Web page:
This gentle and sympathetic book follows five children – Tim, Hannah, Sunita, Joe, and Polly – on their first day of school.  The children have different personalities and experience the day differently.  The story is engaging and also informative, since it highlights the many predictable events of orientation, such as finding your way around, getting to know people, and learning new routines.  From the team that bring us the equally gorgeous and popular All Through the Year (about the months of the year) and Today We Have No Plans  (about the days of the week).

Amelia Bedelia’s First Day of School by Herman Parish and Lynne Avril

This is a good introduction to the Amelia Bedelia series, which can grow with your child through their primary years – the series range from picture books to early readers and chapter books.  Amelia Bedelia is a very literal-minded girl who gets confused by common sayings.  Her misunderstandings land her in many funny situations!  Here, Amelia Bedelia learns to enjoy her first day at school despite feeling nervous and having a very eventful time.


First Day by Andrew Daddo and Jonathan Bentley

First Day gives “first day nerves” a little twist when it’s the parent, not the child, who is feeling them!  This is a joyous, affectionate look at the excitement of getting ready for school on The First Day.  The excitement may be tempered by a little sadness, but that’s okay, because “the best bit about waving goodbye is the next wave will be hello”.  Andrew Daddo and Jonathan Bentley is a great team who is adept at capturing the moods and behaviours of young children.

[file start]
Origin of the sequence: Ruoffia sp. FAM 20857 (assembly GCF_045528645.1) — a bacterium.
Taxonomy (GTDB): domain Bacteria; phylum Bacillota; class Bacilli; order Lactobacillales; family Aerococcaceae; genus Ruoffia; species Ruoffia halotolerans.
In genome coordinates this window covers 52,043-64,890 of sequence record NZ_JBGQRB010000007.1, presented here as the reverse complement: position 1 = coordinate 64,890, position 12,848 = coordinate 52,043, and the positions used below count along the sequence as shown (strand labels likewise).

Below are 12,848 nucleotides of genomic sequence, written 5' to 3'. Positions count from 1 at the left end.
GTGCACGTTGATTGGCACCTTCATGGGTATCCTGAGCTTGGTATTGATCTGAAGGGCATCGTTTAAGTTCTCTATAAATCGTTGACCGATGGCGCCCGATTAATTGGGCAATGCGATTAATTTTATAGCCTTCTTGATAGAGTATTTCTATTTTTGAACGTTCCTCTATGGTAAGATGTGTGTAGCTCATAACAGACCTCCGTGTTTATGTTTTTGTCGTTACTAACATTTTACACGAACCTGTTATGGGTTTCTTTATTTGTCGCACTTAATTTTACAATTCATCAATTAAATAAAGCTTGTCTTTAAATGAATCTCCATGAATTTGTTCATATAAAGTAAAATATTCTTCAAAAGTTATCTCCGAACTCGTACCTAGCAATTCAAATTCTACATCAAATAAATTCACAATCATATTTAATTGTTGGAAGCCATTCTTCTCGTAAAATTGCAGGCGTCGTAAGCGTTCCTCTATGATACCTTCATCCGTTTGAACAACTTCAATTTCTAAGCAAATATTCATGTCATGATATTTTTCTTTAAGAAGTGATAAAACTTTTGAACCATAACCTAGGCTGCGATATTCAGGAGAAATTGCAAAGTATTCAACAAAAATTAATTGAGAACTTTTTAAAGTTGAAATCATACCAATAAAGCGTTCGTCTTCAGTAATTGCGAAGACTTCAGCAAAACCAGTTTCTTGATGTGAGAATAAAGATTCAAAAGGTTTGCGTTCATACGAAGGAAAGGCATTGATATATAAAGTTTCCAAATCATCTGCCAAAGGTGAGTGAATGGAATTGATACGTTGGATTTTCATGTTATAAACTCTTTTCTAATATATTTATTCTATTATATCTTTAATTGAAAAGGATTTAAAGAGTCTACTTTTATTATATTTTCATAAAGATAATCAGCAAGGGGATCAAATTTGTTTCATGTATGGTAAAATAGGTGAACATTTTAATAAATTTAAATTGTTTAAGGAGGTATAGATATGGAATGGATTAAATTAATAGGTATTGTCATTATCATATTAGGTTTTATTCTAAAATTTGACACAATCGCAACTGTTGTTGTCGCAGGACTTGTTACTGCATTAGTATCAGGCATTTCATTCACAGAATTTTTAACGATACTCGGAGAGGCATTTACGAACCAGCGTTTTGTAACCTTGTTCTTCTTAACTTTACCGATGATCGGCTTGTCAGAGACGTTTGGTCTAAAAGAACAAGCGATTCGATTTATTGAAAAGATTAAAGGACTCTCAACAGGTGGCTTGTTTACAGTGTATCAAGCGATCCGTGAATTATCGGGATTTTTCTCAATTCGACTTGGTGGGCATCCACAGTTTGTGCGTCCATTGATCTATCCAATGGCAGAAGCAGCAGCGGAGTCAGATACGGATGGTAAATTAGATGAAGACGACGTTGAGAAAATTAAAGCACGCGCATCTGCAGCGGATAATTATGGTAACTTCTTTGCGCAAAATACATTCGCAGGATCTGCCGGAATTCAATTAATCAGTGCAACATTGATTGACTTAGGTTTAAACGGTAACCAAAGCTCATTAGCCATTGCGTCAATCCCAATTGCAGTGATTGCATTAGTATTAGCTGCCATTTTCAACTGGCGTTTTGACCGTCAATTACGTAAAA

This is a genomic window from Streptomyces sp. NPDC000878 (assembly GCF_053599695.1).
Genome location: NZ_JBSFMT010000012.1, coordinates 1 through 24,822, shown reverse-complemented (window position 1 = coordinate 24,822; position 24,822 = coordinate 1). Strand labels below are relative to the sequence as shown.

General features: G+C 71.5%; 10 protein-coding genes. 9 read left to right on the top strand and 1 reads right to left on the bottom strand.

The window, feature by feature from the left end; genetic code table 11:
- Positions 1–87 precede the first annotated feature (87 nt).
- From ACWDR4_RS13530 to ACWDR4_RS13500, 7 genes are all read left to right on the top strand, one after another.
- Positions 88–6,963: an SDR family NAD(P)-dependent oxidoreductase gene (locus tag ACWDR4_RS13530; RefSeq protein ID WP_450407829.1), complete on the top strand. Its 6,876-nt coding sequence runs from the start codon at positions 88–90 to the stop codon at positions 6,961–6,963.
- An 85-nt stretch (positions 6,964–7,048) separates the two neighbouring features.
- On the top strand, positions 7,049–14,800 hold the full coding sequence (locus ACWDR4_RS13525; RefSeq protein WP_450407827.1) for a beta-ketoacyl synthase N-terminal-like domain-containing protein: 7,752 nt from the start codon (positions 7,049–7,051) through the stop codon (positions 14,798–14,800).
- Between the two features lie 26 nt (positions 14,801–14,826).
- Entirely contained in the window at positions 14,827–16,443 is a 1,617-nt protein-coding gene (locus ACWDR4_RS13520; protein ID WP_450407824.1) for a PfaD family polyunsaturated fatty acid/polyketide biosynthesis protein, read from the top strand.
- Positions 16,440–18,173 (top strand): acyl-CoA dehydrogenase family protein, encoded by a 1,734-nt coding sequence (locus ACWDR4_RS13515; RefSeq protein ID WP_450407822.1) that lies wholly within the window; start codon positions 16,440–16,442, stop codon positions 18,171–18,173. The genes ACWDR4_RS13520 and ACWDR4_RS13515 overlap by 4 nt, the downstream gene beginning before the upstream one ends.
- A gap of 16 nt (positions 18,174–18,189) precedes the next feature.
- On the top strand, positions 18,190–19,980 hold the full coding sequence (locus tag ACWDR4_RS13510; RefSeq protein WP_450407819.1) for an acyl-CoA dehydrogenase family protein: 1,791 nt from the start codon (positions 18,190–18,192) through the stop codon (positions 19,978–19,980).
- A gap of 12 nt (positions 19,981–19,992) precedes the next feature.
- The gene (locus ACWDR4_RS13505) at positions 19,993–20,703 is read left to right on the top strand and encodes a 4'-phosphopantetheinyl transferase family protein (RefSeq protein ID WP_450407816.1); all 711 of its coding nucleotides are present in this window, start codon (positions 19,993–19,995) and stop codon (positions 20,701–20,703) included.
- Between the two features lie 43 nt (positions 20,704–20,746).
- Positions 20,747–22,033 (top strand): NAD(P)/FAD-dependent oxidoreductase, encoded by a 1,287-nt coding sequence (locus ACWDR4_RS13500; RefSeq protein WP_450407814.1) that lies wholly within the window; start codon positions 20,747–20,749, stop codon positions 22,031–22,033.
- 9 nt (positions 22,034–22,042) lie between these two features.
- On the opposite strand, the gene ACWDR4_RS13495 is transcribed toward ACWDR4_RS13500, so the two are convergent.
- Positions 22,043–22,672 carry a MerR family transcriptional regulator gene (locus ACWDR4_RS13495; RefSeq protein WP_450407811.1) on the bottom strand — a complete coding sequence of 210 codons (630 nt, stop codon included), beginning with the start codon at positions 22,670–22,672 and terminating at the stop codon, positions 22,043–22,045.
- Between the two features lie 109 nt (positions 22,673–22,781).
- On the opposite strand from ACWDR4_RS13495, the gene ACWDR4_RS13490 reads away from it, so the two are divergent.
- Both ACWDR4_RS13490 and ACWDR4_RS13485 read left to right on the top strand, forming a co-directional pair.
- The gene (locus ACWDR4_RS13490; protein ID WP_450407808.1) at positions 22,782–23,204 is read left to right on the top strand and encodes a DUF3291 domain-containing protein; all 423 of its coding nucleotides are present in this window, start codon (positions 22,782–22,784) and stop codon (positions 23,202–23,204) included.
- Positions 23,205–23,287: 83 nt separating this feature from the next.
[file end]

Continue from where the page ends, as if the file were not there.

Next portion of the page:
The Terrible Suitcase by Emma Allen and Freya Blackwood

The combination of Freya Blackwood’s illustrations and a grumpy main character made me smile and smile as I read The Terrible Suitcase.  The little girl longs for a red backpack with yellow rockets to take to her first day of school, but all she has is a Terrible Suitcase. She feels so mad that she hides in a big cardboard box in her classroom.  Luckily, friendliness and imagination turns this terrible day into something magical. I love how real the characters seem, and how inventive this story is.

For Parents

Ready, Set, Go? How to Tell if your Child’s Ready for School and Prepare them for the Best Start by Kathy Walker

Deciding when to send your child to school can be daunting, particularly when present-day ideas about “school readiness” focus on emotional and social maturity (which can be hard to recognise), rather than the more clear-cut criteria of age or intellectual development.  Kathy Walker, a leading parenting and education expert, is here to help you with this guide.  Based on her experiences working with families and educators, Kathy explains what school readiness means and how to assess it; she also describes how schools work, and gives advice on how to choose a school that suits a child and their families. Finally there are tips on preparing children for school, both in the lead-up and in the early weeks of term.  Readable and highly informative.

High School Rocks: Make Starting High School an Awesome Experience by Jenny Atkinson

Jenny Atkinson is a former teacher who now specialises in helping students, parents and staff achieve a confident, happy transition to high school.   Based on survey feedback from over 1600 students, High School Rocks addresses the challenges that concern students the most – including friendships, independence, time-management and bullying.  A mix of tips, stories and advice will help families develop their own coping strategies, and improve resilience.  High School Rocks is currently available only from the Kindle Store  or the author’s website.

For Big Kids

Many stories aimed at upper-primary or early teen readers explore themes of dealing with change, loneliness and understanding oneself, issues also relevant to the transition to secondary school.  Some novels that specifically mention school transition include:

New Boy by Nick Earls